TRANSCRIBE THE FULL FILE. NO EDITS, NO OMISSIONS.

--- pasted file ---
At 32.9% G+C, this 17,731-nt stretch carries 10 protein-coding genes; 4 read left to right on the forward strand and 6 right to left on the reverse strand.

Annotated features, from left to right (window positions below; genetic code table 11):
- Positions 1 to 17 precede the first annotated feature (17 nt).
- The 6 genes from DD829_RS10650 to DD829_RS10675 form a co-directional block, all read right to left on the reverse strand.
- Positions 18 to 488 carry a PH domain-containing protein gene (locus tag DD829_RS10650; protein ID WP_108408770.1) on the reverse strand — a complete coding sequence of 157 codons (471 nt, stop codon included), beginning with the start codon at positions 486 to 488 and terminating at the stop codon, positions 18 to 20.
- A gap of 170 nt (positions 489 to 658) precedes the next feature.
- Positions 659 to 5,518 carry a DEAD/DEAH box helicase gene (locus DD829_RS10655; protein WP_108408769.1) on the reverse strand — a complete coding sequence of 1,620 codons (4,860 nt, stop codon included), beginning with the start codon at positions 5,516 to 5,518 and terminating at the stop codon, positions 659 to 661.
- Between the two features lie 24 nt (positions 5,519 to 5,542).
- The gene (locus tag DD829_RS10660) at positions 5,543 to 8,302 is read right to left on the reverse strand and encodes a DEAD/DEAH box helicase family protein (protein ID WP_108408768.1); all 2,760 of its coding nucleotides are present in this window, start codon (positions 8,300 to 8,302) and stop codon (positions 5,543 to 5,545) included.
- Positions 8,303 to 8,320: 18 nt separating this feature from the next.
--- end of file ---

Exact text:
At 32.9% G+C, this 17,731-nt stretch carries 10 protein-coding genes; 4 read left to right on the forward strand and 6 right to left on the reverse strand.

Annotated features, from left to right (window positions below; genetic code table 11):
- Positions 1 to 17 precede the first annotated feature (17 nt).
- The 6 genes from DD829_RS10650 to DD829_RS10675 form a co-directional block, all read right to left on the reverse strand.
- Positions 18 to 488 carry a PH domain-containing protein gene (locus tag DD829_RS10650; protein ID WP_108408770.1) on the reverse strand — a complete coding sequence of 157 codons (471 nt, stop codon included), beginning with the start codon at positions 486 to 488 and terminating at the stop codon, positions 18 to 20.
- A gap of 170 nt (positions 489 to 658) precedes the next feature.
- Positions 659 to 5,518 carry a DEAD/DEAH box helicase gene (locus DD829_RS10655; protein WP_108408769.1) on the reverse strand — a complete coding sequence of 1,620 codons (4,860 nt, stop codon included), beginning with the start codon at positions 5,516 to 5,518 and terminating at the stop codon, positions 659 to 661.
- Between the two features lie 24 nt (positions 5,519 to 5,542).
- The gene (locus tag DD829_RS10660) at positions 5,543 to 8,302 is read right to left on the reverse strand and encodes a DEAD/DEAH box helicase family protein (protein ID WP_108408768.1); all 2,760 of its coding nucleotides are present in this window, start codon (positions 8,300 to 8,302) and stop codon (positions 5,543 to 5,545) included.
- Positions 8,303 to 8,320: 18 nt separating this feature from the next.